Can the IRS take your 401k and/or retirement money, and what can you do to protect your valuable assets?
Why Is The IRS Trying To Levy My 401k?
Retirement accounts are protected from creditors, but the IRS is an exception here. The general rule to know is that if you can get it, then the IRS can get it too. The biggest reason why the IRS would try to levy your 401k or other retirement accounts is because of back taxes owed. A levy from the IRS is essentially a seizure of your assets to cover that tax debt.
The IRS will typically send a notice and demand for the payment to be made to the individual with tax debt. If you ignore the notice, they will send a final notice of intent to levy which will be issued 30 days before the levy occurs. Before the seizure is made, the IRS will investigate assets you own to see if they have sufficient equity to pay off your tax debt, or else the seizure is prohibited.
The IRS can seize all types of retirement accounts from individuals, including your 401k plans. Currently, there are no prohibitions in the IRS code against it. If your only source of money is taking distributions from money still available in your retirement accounts, the IRS will expect you to liquidate the account in order to pay off the taxes.
Can The IRS Take My 401k If I Owe Taxes?
The IRS is able to take your 401k if you are eligible to take distributions from it. The IRS cannot take your 401k money if you are restricted from taking money from your account, stemming from either plan restrictions or age.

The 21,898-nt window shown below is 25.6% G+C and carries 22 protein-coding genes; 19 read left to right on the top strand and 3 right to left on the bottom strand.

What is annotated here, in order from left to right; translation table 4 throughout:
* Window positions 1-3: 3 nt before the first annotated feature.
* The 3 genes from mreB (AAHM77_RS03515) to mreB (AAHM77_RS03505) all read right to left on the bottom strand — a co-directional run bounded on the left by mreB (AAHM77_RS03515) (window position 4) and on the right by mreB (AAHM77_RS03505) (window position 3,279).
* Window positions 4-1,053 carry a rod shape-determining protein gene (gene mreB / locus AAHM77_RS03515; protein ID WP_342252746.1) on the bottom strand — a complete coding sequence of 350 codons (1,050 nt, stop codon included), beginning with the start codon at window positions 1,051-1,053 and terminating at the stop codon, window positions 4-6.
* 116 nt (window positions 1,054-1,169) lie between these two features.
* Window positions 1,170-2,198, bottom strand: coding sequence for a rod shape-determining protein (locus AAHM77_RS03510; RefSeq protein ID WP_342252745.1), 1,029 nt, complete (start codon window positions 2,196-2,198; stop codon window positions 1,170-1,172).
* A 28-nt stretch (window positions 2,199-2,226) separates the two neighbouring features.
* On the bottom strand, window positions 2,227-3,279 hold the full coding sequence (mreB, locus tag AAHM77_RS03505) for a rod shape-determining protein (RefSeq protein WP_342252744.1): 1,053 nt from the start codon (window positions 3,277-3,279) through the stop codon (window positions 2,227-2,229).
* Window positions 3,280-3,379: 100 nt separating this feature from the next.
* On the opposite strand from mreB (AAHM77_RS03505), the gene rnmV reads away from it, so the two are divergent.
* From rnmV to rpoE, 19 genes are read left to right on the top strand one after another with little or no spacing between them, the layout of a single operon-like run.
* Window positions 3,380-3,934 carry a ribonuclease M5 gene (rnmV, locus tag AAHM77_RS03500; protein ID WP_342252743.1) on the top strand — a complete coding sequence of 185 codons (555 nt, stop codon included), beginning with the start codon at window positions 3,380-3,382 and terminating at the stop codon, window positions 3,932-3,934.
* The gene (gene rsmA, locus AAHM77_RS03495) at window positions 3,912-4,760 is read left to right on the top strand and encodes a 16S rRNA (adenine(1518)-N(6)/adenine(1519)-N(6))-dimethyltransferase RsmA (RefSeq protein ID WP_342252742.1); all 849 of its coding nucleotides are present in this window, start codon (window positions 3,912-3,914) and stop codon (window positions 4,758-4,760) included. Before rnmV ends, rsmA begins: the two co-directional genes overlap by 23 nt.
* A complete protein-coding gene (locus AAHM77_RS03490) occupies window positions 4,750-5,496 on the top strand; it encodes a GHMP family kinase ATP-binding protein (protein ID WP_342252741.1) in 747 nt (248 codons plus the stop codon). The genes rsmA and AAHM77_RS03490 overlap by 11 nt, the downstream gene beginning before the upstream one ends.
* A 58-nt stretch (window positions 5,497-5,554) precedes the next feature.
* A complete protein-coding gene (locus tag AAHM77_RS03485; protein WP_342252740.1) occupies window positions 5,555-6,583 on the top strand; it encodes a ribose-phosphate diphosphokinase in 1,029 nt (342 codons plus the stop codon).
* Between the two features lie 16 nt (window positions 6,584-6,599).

Can The IRS Take My Pension Or Retirement Money If I Owe Taxes?
Yes, the IRS has the ability to take your retirement funds if you owe any back taxes. These retirement accounts can be levied by the IRS:
- SEP-IRAs (self-employment).
- Keogh plans.
- Company profit sharing.
- Qualified pension plans.
- Stock bonus plans.
How To Defend Your Retirement Accounts
The IRS can only get what you can get, so that means if you can’t access it, then neither can the IRS. Many retirement plans deny you access until you either retire, die, take a job with another company or become disable. The IRS cannot force you to terminate your employment, and as long as you stay employed the IRS cannot access your retirement account. If this is the case, the IRS will begin looking into your wages and other personal assets to pay off your tax debt.
If you have access to your retirement money, though, the IRS does too. Whether or not they take that money likely depends on if your conduct leading up to the tax liability was flagrant or not. Flagrant conduct includes tax evasion, fraud or making contributions while taxes go unpaid. If you can prove to the IRS that your conduct was not flagrant or that you depend on this retirement money, the funds cannot be levied.
The IRS will back off if they can establish that they have no rights to your money. For the most part, the IRS is hesitant to take retirement money.
What Should I Do To Keep My 401k?
The best way to protect any accounts, such as a pension and 401k, is to set up a payment plan to pay any back taxes. However, if you deliberately did not pay taxes, the IRS will seize your money. Proving that you need this money for basic living expenses can lower the amount of money the IRS can take.
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